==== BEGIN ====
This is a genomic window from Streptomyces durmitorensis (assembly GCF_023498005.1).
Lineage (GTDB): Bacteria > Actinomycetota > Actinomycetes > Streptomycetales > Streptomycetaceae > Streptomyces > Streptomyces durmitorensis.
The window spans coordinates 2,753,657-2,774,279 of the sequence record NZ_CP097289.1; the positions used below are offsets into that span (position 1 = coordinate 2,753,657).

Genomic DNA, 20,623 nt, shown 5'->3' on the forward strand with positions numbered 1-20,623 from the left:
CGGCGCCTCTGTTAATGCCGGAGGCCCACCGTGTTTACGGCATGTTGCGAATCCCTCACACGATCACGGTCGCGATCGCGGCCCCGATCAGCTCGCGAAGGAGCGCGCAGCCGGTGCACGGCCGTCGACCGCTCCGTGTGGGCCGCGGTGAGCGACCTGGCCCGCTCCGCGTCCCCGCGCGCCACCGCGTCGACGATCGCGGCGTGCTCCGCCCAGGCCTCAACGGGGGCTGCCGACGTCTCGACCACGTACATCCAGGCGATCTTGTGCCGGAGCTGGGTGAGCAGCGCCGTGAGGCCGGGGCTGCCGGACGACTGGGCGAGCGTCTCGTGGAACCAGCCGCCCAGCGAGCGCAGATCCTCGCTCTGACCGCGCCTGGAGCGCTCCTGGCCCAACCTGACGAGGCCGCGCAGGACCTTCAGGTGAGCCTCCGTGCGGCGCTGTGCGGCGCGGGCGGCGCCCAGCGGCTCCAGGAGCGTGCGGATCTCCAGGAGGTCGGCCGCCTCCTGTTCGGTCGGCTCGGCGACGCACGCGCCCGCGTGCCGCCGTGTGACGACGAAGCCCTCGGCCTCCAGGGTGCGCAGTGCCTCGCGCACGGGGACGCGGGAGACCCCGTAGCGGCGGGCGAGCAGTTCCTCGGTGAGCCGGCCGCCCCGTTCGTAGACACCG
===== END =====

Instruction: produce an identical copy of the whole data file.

This is a genomic window from Streptomyces durmitorensis (assembly GCF_023498005.1).
Lineage (GTDB): Bacteria > Actinomycetota > Actinomycetes > Streptomycetales > Streptomycetaceae > Streptomyces > Streptomyces durmitorensis.
The window spans coordinates 2,753,657-2,774,279 of the sequence record NZ_CP097289.1; the positions used below are offsets into that span (position 1 = coordinate 2,753,657).

Genomic DNA, 20,623 nt, shown 5'->3' on the forward strand with positions numbered 1-20,623 from the left:
CGGCGCCTCTGTTAATGCCGGAGGCCCACCGTGTTTACGGCATGTTGCGAATCCCTCACACGATCACGGTCGCGATCGCGGCCCCGATCAGCTCGCGAAGGAGCGCGCAGCCGGTGCACGGCCGTCGACCGCTCCGTGTGGGCCGCGGTGAGCGACCTGGCCCGCTCCGCGTCCCCGCGCGCCACCGCGTCGACGATCGCGGCGTGCTCCGCCCAGGCCTCAACGGGGGCTGCCGACGTCTCGACCACGTACATCCAGGCGATCTTGTGCCGGAGCTGGGTGAGCAGCGCCGTGAGGCCGGGGCTGCCGGACGACTGGGCGAGCGTCTCGTGGAACCAGCCGCCCAGCGAGCGCAGATCCTCGCTCTGACCGCGCCTGGAGCGCTCCTGGCCCAACCTGACGAGGCCGCGCAGGACCTTCAGGTGAGCCTCCGTGCGGCGCTGTGCGGCGCGGGCGGCGCCCAGCGGCTCCAGGAGCGTGCGGATCTCCAGGAGGTCGGCCGCCTCCTGTTCGGTCGGCTCGGCGACGCACGCGCCCGCGTGCCGCCGTGTGACGACGAAGCCCTCGGCCTCCAGGGTGCGCAGTGCCTCGCGCACGGGGACGCGGGAGACCCCGTAGCGGCGGGCGAGCAGTTCCTCGGTGAGCCGGCCGCCCCGTTCGTAGACACCG